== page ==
July 14, 2017

Yu Jun Leong Article Published in Journal of the Air and Waste Management Association

Yu Jun Leong (Texas) authored an article entitled "Overview of Surface Measurements and Spatial Characterization of Submicrometer Particulate Matter During the DISCOVER-AQ 2013 Campaign in Houston" in the Journal of the Air and Waste Management Association on February 28, 2017.

The article is a result of his graduate research at Rice University and is part of the NASA DISCOVER-AQ 2013 field campaign in Houston, Texas. Yu lead mobile sampling efforts in the Houston area in order to characterize submicrometer particulate matter (PM). He identified two zones differentiated by PM level, character, and dynamics based on the amount of organic aerosol mass from 16 samples from different sites. He concludes that there are benefits of control strategies in generating secondary PM. These benefits help reduce emissions from both primary and secondary PM.

Yu provides air emissions monitoring, data management and analysis, and technical support services to clients in the semiconductor, solar power, and manufacturing industries. He is a key contributor to the Geosyntec Analytical Measurements Services (GAMS) laboratory in Austin, TX.

His co-authors were N. P. Sanchez, H. W. Wallace, B. Karakurt Cevik, C. S. Hernandez, Y. Han, J. H. Flynn, P. Massoli, C. Floerchinger, E. C. Fortner, S. Herndon, J. K. Bean, L. Hildebrandt Ruiz, W. Jeon, Y. Choi, B. Lefer, and R. J. Griffin.

Abstract:

The sources of submicrometer particulate matter (PM1) remain poorly characterized in the industrialized city of Houston, TX. A mobile sampling approach was used to characterize PM1composition and concentration across Houston based on high-time-resolution measurements of nonrefractory PM1 and trace gases during the DISCOVER-AQ Texas 2013 campaign. Two pollution zones with marked differences in PM1 levels, character, and dynamics were established based on cluster analysis of organic aerosol mass loadings sampled at 16 sites. The highest PM1 mass concentrations (average 11.6 ± 5.7 µg/m3) were observed to the northwest of Houston (zone 1), dominated by secondary organic aerosol (SOA) mass likely driven by nighttime biogenic organonitrate formation. Zone 2, an industrial/urban area south/east of Houston, exhibited lower concentrations of PM1 (average 4.4 ± 3.3 µg/m3), significant organic aerosol (OA) aging, and evidence of primary sulfate emissions. Diurnal patterns and backward-trajectory analyses enable the classification of airmass clusters characterized by distinct PM sources: biogenic SOA, photochemical aged SOA, and primary sulfate emissions from the Houston Ship Channel. Principal component analysis (PCA) indicates that secondary biogenic organonitrates primarily related with monoterpenes are predominant in zone 1 (accounting for 34% of the variability in the data set). The relevance of photochemical processes and industrial and traffic emission sources in zone 2 also is highlighted by PCA, which identifies three factors related with these processes/sources (~50% of the aerosol/trace gas concentration variability). PCA reveals a relatively minor contribution of isoprene to SOA formation in zone 1 and the absence of isoprene-derived aerosol in zone 2. The relevance of industrial amine emissions and the likely contribution of chloride-displaced sea salt aerosol to the observed variability in pollution levels in zone 2 also are captured by PCA.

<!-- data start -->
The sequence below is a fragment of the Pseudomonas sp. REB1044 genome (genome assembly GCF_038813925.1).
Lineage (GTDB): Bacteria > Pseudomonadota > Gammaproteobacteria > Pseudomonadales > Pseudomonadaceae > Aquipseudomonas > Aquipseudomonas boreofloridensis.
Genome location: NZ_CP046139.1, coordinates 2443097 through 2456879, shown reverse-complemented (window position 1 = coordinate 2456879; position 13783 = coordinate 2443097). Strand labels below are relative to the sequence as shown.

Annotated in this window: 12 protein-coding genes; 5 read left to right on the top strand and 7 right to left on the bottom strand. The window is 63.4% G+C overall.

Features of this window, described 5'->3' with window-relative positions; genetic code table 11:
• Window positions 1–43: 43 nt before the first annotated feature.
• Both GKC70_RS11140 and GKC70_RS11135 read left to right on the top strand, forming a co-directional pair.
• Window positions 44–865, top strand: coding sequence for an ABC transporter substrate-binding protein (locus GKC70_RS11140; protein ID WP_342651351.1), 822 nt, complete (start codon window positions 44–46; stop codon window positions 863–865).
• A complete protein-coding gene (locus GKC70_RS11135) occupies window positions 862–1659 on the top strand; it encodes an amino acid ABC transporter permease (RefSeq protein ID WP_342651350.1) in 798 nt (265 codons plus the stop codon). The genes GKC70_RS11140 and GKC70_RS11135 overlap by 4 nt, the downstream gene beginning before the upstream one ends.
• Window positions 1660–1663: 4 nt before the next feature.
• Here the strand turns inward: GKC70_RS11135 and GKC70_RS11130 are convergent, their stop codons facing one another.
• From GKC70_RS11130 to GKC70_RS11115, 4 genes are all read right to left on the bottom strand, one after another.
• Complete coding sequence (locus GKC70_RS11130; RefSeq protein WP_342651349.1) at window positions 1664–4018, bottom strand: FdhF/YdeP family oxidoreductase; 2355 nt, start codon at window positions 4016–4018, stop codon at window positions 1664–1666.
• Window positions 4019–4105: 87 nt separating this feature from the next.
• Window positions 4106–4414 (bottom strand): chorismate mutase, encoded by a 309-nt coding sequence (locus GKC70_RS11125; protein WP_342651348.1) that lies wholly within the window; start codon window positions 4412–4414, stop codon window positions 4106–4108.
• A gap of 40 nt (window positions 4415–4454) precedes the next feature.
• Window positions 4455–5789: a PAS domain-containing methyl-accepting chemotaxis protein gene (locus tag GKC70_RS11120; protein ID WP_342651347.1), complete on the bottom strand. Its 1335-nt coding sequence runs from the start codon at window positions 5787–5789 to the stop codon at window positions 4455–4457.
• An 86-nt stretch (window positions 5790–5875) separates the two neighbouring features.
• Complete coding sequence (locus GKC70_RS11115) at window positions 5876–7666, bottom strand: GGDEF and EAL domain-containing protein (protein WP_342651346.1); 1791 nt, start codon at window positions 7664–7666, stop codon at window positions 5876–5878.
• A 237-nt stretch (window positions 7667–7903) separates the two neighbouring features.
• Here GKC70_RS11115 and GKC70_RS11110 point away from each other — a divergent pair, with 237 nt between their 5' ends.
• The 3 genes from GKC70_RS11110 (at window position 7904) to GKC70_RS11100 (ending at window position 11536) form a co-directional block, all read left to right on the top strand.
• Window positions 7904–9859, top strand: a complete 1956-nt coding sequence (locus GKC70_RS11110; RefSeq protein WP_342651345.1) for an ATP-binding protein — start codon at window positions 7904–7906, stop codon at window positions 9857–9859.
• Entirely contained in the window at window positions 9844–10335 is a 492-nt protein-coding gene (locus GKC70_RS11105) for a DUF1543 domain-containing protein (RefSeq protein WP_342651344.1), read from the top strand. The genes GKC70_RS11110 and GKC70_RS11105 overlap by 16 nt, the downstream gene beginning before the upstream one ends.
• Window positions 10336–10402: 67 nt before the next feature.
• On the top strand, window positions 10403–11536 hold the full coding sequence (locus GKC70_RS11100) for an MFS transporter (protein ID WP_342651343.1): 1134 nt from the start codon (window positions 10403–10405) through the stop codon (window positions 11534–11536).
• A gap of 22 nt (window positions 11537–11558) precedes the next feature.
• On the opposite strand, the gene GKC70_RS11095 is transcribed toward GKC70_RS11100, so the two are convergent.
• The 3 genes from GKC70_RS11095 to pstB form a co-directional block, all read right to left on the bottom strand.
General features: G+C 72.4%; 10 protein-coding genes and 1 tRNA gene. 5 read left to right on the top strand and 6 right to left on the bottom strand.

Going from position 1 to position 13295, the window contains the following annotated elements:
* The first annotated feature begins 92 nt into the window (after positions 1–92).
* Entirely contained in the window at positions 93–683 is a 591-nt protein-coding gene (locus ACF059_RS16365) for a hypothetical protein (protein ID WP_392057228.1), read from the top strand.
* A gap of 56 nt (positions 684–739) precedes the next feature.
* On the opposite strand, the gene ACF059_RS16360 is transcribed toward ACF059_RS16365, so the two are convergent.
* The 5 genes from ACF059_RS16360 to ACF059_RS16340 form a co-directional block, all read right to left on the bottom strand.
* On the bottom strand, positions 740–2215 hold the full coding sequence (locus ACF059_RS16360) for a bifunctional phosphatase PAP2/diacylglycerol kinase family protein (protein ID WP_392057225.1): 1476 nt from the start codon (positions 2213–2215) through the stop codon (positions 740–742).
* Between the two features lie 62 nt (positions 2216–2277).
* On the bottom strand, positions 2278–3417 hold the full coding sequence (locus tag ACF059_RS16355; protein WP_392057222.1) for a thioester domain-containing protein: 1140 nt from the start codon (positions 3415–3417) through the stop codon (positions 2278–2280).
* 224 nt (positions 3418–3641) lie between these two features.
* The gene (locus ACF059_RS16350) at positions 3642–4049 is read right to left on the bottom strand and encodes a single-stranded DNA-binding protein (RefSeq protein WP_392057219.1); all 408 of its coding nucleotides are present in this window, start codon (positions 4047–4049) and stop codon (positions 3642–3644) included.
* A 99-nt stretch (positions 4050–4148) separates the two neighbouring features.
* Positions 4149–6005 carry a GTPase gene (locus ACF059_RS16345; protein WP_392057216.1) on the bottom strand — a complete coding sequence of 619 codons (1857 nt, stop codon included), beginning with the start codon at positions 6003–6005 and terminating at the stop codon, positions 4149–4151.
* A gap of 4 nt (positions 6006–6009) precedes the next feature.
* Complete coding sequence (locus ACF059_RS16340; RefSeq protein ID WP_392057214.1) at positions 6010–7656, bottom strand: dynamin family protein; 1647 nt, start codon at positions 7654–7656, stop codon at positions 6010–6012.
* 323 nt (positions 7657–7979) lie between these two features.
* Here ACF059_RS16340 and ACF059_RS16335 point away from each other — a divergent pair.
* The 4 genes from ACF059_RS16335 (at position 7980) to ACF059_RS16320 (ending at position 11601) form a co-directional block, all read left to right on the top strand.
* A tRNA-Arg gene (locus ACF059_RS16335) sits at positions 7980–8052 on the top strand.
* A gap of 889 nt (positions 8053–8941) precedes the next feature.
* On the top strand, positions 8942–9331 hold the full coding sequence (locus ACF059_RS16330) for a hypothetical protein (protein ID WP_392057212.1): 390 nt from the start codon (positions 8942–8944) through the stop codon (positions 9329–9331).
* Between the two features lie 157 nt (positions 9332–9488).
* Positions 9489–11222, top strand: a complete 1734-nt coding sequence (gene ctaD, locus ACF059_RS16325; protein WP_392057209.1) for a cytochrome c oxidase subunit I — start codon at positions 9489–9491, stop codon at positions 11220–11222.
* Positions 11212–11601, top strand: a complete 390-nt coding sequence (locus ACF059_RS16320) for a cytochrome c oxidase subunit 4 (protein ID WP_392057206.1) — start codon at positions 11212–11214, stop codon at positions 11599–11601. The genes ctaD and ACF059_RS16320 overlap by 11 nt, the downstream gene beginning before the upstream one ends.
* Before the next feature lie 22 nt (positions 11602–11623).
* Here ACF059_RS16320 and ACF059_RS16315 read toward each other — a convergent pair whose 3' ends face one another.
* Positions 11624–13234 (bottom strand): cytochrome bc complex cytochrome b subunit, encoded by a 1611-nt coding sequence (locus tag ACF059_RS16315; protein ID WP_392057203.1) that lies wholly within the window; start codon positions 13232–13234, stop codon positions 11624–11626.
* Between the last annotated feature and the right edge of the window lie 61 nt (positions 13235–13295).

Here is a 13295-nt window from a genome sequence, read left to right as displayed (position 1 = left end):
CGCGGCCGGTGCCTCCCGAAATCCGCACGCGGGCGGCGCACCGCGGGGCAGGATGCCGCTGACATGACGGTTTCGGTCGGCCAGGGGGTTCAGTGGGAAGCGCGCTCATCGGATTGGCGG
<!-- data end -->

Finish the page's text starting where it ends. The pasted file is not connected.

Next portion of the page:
Implications: This article describes an urban-scale mobile study to characterize spatial variations in submicrometer particulate matter (PM1) in greater Houston. The data set indicates substantial spatial variations in PM1 sources/chemistry and elucidates the importance of photochemistry and nighttime oxidant chemistry in producing secondary PM1. These results emphasize the potential benefits of effective control strategies throughout the region, not only to reduce primary emissions of PM1 from automobiles and industry but also to reduce the emissions of important secondary PM1 precursors, including sulfur oxides, nitrogen oxides, ammonia, and volatile organic compounds. Such efforts also could aid in efforts to reduce mixing ratios of ozone.

More Information

To read the article visit: Journal of the Air and Waste Management Association
To learn more about submicrometer pariculate matter contact Yu Jun Leong at This email address is being protected from spambots. You need JavaScript enabled to view it..
Visit Leong's profile at https://www.linkedin.com/in/yujunleong/

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